Scrum - a better way to make iPhone apps

The development team at equinux uses an agile development method known as 'scrum' to plan, build and develop applications. Once a day, the team gets together with the 'vision owner' (for this project, Till) to plan new features, discuss details and see how things are coming along. Issues and new features are added to the scrum backlog and assigned to individual members of the team. If we come up with a new idea or feature, it's tried, discarded and improved on, until we're convinced we've nailed it.

Getting to the meat of things

With Grillmeister, we really wanted to raise the bar for iPhone app quality: We didn't just want great code, we wanted great-looking steaks as well. So we invited a professional chef, Frank Heppner, to the equinux campus. He has his own culinary school, several cookbooks and experience in food photography, so we were hoping to make this the tastiest equinux project ever.

In Grillmeister, you can watch your food as it's being grilled with each flip. To achieve this, we needed to photograph the front and back of every steak at exactly the right moment. We spent hours preparing steaks, cooking them just the right amount, taking photos and then repeating the entire process.

To make sure our steaks look as great on your iPhone as they did on our plates, we hired the award-winning commercial photographer Felix Holzer. Felix had the challenge of taking great shots of all the steaks being grilled, whilst also making sure each steak we used looked like the others in the photograph. Our photographer worked with a Hasselblad H-System. The RAW images he took were about 100 MB each. We completely filled a 160 GB external hard drive and spent 10 days going through, editing and prepping the photo-material.


Some more stats...

During the whole production we fired up 65 pounds of charcoal and cooked over $700 worth of meat. You couldn't help but notice the lone tear falling from the chef's eye each time he totally burnt those T-Bone steaks - we too couldn't help but to break down and cry.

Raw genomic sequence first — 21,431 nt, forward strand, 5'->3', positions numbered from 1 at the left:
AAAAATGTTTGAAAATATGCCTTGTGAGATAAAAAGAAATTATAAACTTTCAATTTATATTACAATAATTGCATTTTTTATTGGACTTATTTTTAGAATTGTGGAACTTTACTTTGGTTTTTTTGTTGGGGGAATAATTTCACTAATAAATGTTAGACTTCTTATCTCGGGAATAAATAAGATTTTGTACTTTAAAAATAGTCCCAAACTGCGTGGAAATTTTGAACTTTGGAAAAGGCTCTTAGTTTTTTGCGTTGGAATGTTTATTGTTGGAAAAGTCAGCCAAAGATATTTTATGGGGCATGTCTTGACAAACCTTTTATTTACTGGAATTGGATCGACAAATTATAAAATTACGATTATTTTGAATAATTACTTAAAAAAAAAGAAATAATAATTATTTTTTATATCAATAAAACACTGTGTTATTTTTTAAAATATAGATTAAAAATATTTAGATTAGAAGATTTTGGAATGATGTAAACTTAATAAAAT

Keep in mind that the weather hadn't changed and we spent 2 full days barbecuing indoors. Even with all the windows open, you can't even imagine the smell in our building. It took just over a week to go through and edit all the pictures and almost twice as long to get the smell of burnt steaks out of the office. The three grills we used indoors (despite all the warning labels), included: a Weber Kettle grill, a large outdoor steel barbecue and of course a little travel barbecue as well. We went through countless grill grates until we found one that delivered "the perfect sear."

Hear the heat

No barbecue is complete without the sizzle and crackle of the flames and food. In Barbecue the sound effects had to be as good as the images and animations to really complete the immersive experience. After all - in any movie or television show the audio is what will make you laugh, cry or cringe in terror. That's when we stumbled across Philipp Sellier, a sound designer who had previously worked on movies such as the oscar award-winning german film "Das Leben der Anderen" known internationally as "The Lives of Others." He set up a barbecue in his studio and captured every sizzle, pop and crackle in fantastic quality. He also recorded ambient noise and a terrific guitar jingle to round out the atmosphere.